You say you’ve been touring a lot lately, but are there any bands you’d like to tour with in the future?
Patrick: There’s a lot of bands that we want to tour with!
Spencer: I’d like to tour with Underøath.
Patrick: Underøath would be amazing! I think there is a line between bands who we want to tour with and bands that are realistic to tour with. I’m a huge Drake fan; I love hip hop and I would love to do a crazy stadium tour, but I know that’s never going to happen with our type of music. Realistically, definitely bands like Underøath. We’re going out on tour with Mayday Parade and The Wonder Years next year, which is going to be so cool. The Wonder Years are a huge influence on Austin, our bass player, and Mayday Parade was one of my favourite bands growing up. We’re touring with bands we looked up to for so long. Last year we toured with Good Charlotte, and that was huge for us. I would love to tour with Rise Against or a big rock band like that. I would even be open to touring with Twenty One Pilots, I think that would be really cool.
So you’ve been touring with bands you’ve looked up. How does it feel to actually meet them and be close to them?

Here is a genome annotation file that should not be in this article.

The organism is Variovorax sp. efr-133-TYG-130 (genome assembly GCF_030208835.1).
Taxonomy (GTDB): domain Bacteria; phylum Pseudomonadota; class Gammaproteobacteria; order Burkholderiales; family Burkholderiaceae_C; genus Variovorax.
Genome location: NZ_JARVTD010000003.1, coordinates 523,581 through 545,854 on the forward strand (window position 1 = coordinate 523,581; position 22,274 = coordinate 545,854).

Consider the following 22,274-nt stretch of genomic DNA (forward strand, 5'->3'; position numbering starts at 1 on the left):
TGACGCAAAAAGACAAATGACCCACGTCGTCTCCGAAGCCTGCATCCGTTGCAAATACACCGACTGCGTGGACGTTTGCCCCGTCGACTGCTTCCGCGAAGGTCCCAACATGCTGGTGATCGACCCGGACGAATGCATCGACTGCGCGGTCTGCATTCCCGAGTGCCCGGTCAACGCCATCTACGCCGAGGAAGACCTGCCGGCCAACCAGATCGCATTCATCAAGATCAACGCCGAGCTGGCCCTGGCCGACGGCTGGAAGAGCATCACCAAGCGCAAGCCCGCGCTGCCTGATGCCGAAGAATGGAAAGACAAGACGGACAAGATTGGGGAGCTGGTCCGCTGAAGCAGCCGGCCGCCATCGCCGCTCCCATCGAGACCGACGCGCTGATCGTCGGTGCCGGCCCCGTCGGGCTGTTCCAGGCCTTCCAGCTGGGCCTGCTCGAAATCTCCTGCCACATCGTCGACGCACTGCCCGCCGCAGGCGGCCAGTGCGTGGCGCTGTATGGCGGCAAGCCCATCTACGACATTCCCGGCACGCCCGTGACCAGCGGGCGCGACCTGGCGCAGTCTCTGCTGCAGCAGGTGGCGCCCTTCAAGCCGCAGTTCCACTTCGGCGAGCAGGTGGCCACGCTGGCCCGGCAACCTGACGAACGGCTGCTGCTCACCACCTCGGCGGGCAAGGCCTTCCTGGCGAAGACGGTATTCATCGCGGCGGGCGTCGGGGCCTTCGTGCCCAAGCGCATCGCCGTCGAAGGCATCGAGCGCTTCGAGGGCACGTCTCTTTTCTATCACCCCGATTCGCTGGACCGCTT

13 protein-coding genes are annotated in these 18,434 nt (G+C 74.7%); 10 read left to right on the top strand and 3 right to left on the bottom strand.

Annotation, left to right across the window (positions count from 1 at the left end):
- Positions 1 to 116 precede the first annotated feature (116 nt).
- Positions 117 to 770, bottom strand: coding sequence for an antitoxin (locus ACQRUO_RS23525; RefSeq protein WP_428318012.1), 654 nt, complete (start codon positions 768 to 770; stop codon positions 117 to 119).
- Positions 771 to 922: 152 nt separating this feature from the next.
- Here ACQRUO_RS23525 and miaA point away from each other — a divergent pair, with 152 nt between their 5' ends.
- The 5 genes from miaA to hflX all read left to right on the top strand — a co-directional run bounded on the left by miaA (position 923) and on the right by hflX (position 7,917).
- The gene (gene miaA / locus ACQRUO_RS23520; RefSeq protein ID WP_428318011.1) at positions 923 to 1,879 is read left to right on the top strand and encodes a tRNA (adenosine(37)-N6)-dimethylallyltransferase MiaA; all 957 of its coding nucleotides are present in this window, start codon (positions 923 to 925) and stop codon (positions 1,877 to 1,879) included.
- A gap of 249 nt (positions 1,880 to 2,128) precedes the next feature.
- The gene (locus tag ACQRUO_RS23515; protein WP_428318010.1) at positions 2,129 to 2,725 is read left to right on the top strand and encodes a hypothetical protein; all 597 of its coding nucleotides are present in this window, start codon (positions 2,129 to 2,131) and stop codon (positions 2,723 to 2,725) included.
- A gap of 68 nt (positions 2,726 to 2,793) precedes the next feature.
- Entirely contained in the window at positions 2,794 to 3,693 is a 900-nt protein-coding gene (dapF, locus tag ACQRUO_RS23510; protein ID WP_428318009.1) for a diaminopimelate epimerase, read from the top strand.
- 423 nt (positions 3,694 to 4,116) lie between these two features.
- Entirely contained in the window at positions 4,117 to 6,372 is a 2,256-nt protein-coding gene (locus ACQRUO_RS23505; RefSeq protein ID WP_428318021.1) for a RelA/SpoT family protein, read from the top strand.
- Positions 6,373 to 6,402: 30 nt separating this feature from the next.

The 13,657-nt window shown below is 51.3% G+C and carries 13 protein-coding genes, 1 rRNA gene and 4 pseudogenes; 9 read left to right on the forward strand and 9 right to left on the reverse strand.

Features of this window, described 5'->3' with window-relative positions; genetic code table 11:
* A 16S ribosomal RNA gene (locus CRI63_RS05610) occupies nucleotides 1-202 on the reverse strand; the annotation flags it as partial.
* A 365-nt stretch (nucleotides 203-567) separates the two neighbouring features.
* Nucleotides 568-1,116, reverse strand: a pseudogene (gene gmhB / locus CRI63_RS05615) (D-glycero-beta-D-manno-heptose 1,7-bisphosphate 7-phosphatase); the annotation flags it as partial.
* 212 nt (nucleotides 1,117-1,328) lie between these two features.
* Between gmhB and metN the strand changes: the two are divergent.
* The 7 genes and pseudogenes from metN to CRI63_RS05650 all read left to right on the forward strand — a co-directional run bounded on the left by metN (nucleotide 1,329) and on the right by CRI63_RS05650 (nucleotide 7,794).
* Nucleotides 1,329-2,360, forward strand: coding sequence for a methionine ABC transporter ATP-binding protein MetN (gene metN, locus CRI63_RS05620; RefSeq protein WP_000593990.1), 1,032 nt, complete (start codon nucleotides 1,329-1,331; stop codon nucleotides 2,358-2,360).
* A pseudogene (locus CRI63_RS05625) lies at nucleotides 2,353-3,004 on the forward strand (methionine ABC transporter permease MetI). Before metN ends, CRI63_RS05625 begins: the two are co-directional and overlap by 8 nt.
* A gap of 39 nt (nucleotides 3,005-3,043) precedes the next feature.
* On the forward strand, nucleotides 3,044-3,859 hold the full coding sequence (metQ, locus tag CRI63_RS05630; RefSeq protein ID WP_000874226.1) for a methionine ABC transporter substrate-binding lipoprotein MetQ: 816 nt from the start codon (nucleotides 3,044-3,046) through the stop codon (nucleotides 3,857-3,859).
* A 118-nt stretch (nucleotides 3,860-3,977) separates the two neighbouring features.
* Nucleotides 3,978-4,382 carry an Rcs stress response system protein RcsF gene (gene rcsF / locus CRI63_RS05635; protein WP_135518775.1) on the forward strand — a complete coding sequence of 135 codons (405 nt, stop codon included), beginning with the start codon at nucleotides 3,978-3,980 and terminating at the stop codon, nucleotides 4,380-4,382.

Spencer: Yes, they become your peers. It’s really weird actually, and that’s exactly how it is. We were on Warped Tour all summer this past July and August. Simple Plan was playing on our stage and it was so weird because that was one of the first bands I ever got into. I loved Simple Plan. I found them around the same time I found Good Charlotte, and I actually idolised them. So going into playing Warped Tour and them being on our stage really humanises them. They become less like idols and more just people we hang out with. I would be sitting down at lunch sometimes and you would just sit wherever you want. Multiple times someone from Simple Plan or We The Kings or whoever would sit down and you’d just talk and hang out. It’s so weird to think about the fact that if I was 12 years old, I would be losing my mind over the idea of eating lunch with Simple Plan, but now it’s so normal. I don’t want to say that we’re on the same level as them because we’re not there yet, but we’re within the same realm and we’re peers. I still think it’s somewhat surreal, even after you get somewhat used to it. I remember getting in line for catering when we were playing in Nashville and then William Ryan Key steps in line behind me. I’m like “Oh god, that’s the guy that made me fall in love with music when I was in 7th grade”. He is literally the reason I started listening to modern music. Stuff like that is really hard to get out of your head and it’s still crazy.